|reference Sri Lanker by Lonely Planet website
sri lanker - history
(including: the rise & fall of Anuradhapura, the Kingdom of Polonnaruwa, tamil kingdoms, early Muslim links, the Portuguese period, the Dutch period, the British period
When the noted writer Sir Arthur C Clarke made his home in Sri Lanka in 1956, he claimed the island jewel of the Indian Ocean was the best place in the world from which to view the universe. The author of 2001: A Space Odyssey passed away in 2008, but no doubt the futurist would have logged on to Google Earth to gaze back at his island home from an online universe. And concealed in the sky-high imagery of this teardrop-shaped nation, he would have recognised an amazing diversity for somewhere so compact.
Fringing the coasts is an array of gently arcing golden-sand beaches, now making a comeback after the devastation wreaked by the 2004 Boxing Day tsunami. Zoom closer to spy the giant tanks (artificial reservoirs) built by the first Sinhalese rulers around the ancient cities of Anuradhapura and Pollonaruwa. In the Hill Country, a layer of cotton wool clouds obscures the view, mirroring the misty mornings travellers often experience in this area of waterfalls and verdant tea plantations.
To the northwest, a gossamer-thin land bridge almost connects fragile Sri Lanka to the modern juggernaut that is India. Two and a half decades of civil war reinforces this bridge to Tamil Nadu is as much cultural as geographic.
Irrespective of their cultural background, Sinhalese, Tamil and Muslim locals will welcome you with pride. Pride in their criminally underrated cuisine, pride in their national parks and wildlife, and – especially – pride in their national cricket team. Whether you’re a humble three-wheeler jockey or a British-trained lawyer or doctor, the sport that frequently stops the nation is always worthy of discussion. How will the boys do in the upcoming series against New Zealand? Will the country be ready to host the World Cup in 2011? And have you seen how much that opening batsman from Kandy is earning in the new Indian Premier League?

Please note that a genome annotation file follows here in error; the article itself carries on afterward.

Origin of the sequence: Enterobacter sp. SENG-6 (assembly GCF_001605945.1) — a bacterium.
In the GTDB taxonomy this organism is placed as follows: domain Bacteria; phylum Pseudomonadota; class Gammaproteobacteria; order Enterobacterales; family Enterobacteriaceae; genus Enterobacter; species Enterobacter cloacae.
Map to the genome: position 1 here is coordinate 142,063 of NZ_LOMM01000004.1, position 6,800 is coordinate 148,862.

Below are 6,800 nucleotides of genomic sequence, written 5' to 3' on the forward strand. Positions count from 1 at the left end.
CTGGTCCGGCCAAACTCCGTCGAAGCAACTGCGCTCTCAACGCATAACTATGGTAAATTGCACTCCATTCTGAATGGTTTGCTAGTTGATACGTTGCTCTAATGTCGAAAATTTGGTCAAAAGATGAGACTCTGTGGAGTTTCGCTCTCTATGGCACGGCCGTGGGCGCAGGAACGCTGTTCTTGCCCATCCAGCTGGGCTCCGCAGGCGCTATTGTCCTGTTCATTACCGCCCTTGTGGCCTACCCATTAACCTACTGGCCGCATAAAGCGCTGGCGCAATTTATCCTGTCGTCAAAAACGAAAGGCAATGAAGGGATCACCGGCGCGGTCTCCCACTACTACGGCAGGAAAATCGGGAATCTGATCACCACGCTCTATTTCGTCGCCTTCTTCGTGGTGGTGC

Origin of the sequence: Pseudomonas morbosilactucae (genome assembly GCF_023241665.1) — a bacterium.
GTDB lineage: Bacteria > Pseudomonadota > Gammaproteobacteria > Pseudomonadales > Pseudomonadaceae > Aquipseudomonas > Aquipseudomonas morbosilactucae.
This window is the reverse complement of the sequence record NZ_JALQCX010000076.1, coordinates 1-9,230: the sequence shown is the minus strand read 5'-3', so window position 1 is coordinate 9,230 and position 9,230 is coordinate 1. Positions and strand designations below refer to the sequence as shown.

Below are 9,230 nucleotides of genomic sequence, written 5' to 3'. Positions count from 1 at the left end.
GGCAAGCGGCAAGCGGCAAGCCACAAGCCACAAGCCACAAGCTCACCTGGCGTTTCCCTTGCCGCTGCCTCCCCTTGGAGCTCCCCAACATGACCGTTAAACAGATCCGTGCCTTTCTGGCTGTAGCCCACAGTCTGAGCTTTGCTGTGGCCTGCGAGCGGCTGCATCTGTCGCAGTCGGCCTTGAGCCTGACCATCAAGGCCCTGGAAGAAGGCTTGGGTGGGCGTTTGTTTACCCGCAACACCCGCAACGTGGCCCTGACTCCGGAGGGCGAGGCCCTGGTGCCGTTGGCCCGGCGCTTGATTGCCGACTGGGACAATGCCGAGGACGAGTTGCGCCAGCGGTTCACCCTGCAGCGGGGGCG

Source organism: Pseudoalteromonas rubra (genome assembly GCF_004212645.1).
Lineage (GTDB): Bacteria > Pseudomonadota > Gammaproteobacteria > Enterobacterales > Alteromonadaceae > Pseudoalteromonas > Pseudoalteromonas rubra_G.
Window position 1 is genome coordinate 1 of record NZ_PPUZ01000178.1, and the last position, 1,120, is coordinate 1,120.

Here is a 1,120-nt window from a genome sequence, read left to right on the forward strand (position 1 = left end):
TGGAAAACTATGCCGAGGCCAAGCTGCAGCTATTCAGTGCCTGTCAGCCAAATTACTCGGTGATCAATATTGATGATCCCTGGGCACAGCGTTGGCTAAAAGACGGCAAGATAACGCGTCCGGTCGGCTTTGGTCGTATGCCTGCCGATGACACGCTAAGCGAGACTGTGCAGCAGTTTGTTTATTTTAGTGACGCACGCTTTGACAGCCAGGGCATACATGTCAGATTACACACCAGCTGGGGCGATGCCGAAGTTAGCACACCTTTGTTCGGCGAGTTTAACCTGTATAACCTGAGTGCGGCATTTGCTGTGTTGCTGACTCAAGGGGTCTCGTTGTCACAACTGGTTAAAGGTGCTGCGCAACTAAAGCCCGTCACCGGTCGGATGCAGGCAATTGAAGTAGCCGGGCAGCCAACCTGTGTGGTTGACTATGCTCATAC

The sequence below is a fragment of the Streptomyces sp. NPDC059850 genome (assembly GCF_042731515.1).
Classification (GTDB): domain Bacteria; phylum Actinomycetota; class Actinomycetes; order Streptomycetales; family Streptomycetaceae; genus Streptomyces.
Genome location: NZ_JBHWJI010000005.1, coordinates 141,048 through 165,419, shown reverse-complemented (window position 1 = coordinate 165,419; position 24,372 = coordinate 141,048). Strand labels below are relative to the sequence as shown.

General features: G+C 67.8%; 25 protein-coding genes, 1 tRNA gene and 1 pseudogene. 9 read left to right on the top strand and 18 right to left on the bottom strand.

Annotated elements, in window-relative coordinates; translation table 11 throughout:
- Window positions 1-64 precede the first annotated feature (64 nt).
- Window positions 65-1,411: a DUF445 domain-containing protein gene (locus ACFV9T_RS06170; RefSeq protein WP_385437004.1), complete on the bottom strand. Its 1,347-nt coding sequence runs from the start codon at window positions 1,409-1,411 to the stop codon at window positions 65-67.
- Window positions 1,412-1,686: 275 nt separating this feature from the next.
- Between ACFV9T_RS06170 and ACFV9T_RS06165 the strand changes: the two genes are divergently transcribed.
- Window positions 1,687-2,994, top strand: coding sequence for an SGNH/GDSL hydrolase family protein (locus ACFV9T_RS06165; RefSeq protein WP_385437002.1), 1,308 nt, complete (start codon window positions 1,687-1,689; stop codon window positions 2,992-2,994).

Faced with funding a war and weathering a global financial crisis, Sri Lanka’s proud population has been doing it tough for a few years. But equipped with a stellar combination of scenery, culture and history, a growing focus on sustainable tourism and (hopefully) a more settled society, Sri Lanka is firmly back on the radar for curious travellers seeking unique experiences.
Names some places of visit:
Anuradhapura – a UNESCO World Heritage Site located in the north central part of the Island was the first capital (5th century BC - 9th century AD), the centre of the island's Buddhist civilization and undoubtedly the grandest city of ancient Sri Lanka. In antiquity and the interest, it is the equal of any ancient 'buried city' in the world. The oldest historically documented tree on earth (over 2,200 years old) - The Sri Maha Bodhi, brought as a sapling of the tree under which the Buddha attained enlightenment, and the island's oldest Buddhist shrines
Tea Plantation visit a tea plantation and a tea factory where one the best teas in the world is produced. You will be told all about the process of manufacturing tea and also gain first hand experience on the manufacture of some of the best teas in world. If you’re lucky you may be invited to taste a cup of pure Ceylon tea which begins its journey as raw green leaves in the hills and ends up as a final golden-brown graded product which we all but know too well.
Situated at around 2000m above sea level and surrounded by lush tea plantations Nuwara Eliya is the main hill resort of Sri Lanka and the heart of the tea industry. Once a pleasure retreat of the European planters the town is still very much an English town with many English style bungalows and buildings.
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